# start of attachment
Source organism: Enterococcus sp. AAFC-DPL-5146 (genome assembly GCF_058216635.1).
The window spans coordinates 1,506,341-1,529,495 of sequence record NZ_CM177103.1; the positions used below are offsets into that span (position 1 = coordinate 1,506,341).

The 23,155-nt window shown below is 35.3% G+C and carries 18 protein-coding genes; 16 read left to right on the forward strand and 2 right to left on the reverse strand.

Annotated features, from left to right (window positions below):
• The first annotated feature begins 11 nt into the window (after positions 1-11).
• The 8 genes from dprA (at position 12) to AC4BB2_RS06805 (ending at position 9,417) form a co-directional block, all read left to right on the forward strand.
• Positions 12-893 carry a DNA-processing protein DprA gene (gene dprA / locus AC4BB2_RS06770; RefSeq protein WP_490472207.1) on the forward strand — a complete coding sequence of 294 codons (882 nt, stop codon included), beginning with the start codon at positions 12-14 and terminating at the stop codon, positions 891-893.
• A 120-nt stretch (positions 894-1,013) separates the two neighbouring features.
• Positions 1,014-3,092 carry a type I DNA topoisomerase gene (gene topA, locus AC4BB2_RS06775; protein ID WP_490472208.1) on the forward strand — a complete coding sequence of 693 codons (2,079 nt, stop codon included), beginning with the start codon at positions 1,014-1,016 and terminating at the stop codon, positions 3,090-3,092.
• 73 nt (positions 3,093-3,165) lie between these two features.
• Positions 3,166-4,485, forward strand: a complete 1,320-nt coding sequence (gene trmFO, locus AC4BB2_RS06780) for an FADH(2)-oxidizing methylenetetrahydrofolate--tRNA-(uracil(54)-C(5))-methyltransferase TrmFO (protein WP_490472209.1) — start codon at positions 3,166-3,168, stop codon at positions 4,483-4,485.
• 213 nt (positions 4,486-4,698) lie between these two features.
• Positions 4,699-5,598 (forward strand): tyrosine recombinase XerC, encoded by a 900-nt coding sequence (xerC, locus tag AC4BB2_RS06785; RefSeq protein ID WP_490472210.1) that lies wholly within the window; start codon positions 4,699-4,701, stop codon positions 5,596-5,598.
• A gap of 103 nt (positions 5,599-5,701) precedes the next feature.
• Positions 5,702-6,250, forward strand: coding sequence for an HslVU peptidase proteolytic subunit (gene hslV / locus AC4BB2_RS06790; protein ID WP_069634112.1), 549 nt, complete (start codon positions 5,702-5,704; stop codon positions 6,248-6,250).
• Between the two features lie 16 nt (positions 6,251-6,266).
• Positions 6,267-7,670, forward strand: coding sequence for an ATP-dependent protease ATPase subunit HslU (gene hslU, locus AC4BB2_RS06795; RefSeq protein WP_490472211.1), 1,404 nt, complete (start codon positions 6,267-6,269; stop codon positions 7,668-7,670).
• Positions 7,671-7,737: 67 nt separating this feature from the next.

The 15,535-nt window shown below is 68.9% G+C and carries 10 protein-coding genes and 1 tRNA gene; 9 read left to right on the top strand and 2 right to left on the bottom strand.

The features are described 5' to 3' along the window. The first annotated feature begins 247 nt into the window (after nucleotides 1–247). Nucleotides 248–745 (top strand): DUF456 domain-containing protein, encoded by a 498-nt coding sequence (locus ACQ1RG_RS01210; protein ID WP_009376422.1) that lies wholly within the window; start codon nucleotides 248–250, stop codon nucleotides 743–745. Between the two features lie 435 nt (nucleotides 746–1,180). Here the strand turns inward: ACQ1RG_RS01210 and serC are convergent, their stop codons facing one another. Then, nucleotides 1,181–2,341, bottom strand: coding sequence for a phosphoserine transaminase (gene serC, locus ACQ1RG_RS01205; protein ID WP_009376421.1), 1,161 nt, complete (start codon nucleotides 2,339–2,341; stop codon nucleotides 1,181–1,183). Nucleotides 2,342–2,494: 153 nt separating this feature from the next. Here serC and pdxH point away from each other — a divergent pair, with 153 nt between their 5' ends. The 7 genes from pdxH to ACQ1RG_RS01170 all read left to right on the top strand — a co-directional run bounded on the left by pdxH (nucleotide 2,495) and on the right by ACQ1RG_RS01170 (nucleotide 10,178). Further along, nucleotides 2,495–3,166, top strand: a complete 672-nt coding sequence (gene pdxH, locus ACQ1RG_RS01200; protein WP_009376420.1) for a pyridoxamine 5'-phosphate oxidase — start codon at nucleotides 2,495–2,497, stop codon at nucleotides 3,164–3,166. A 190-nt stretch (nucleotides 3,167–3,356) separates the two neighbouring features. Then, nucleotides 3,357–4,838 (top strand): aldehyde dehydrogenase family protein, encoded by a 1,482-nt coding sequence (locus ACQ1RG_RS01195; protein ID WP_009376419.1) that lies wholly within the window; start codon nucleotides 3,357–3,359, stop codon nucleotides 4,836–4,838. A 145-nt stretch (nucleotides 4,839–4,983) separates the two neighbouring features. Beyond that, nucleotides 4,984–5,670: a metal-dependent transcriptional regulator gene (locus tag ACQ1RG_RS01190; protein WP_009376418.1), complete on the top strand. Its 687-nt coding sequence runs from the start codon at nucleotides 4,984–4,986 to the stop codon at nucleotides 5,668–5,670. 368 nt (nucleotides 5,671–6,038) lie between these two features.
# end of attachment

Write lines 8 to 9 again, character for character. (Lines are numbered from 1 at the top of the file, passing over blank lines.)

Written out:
• A 120-nt stretch (positions 894-1,013) separates the two neighbouring features.
• Positions 1,014-3,092 carry a type I DNA topoisomerase gene (gene topA, locus AC4BB2_RS06775; protein ID WP_490472208.1) on the forward strand — a complete coding sequence of 693 codons (2,079 nt, stop codon included), beginning with the start codon at positions 1,014-1,016 and terminating at the stop codon, positions 3,090-3,092.